Mali - Politics - Justice

Mali: Boubou Cissé claims his innocence

APA-Bamako (Mali)

The former Malian Prime Minister is under an international arrest warrant for "forgery, use of forgery and damage to public property".

Since the fall of Ibrahim Boubacar Keita, whose Prime Minister he was, on August 18, 2020, Boubou Cisse had not spoken publicly. On Monday, he broke his silence through a press release to clear his name in the case of the purchase of armoured vehicles from the South African company Paramount. A transaction of 60 million dollars, or 37 billion CFA francs.

" Unlike what those responsible for investigating the case want to believe, I have in no way committed an illegal act in the exercise of my duties," said Boubou Cissé since he was only Minister of Mines "at the time of the conclusion of the contract in October 2015. 

In exile in Cote d'Ivoire, the former Malian leader explained that he has "never sought to run away from (his) responsibilities or to escape (his) duties as a citizen, as long as the justice system of (his) country remains independent and impartial.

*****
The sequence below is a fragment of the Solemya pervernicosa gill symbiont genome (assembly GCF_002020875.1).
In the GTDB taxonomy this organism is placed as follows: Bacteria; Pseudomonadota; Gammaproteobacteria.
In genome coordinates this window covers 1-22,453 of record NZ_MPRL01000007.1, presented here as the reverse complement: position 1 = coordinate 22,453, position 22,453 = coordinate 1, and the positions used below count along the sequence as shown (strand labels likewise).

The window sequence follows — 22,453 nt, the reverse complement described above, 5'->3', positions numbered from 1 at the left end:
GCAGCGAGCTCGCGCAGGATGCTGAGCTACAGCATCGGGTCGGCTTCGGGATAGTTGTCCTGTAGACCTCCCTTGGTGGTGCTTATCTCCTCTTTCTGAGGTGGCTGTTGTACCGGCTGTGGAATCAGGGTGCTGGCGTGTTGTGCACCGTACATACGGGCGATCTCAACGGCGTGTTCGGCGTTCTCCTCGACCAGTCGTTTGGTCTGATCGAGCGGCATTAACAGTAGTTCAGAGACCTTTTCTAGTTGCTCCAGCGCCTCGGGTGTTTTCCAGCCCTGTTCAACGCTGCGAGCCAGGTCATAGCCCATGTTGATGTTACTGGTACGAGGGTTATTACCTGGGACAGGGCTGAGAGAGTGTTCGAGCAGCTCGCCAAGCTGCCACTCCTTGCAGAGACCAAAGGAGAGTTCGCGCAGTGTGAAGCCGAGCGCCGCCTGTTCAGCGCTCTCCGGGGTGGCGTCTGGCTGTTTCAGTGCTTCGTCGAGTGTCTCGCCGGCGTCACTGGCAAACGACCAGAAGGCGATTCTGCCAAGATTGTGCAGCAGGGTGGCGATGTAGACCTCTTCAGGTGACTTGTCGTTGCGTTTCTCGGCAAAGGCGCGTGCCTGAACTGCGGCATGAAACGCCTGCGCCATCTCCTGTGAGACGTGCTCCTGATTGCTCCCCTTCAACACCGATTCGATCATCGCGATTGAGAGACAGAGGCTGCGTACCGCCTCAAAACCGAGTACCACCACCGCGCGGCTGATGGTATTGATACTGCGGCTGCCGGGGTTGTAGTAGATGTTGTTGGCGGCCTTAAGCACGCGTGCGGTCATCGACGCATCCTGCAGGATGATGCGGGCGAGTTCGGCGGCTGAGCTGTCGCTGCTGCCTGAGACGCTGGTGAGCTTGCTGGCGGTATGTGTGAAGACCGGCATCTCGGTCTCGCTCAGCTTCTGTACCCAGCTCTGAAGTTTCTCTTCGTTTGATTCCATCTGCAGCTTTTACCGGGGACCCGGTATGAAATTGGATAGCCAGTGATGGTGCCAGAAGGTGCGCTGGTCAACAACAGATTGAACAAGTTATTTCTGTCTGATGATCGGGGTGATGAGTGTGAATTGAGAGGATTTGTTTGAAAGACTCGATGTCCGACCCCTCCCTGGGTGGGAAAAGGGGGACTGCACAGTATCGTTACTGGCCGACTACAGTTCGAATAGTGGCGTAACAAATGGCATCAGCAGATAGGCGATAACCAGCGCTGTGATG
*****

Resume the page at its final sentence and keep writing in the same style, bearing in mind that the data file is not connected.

For Boubou Cissé, it was the " heavy-handed visit of the police to his home in December 2020 " following the so-called " plot against the government " and the " pressure " exerted on his family that pushed him to move away " momentarily " from Mali.

Moreover, he maintained that his absence "was due to the desire to observe a reserved posture in order to allow the transitional authorities to work as quickly as possible to re-establish the socio-political balance necessary for a rapid return to a regular constitutional order".

Consequently, according to the former Prime Minister, "Malian justice, which has always been dignified, should not be used as a tool to divert public opinion from the real issues at stake at the moment in terms of security, social and economic matters.

The international arrest warrant issued by the Malian judiciary also concerns two other former ministers of IBK and a bank director. Boubou Cissé, for his part, is also in the sights of the prosecutor's office of Commune IV of Bamako because of a telephone recording in which he allegedly spoke badly of the Malian junta with Alassane Ouattara, the president of Cote d'Ivoire.


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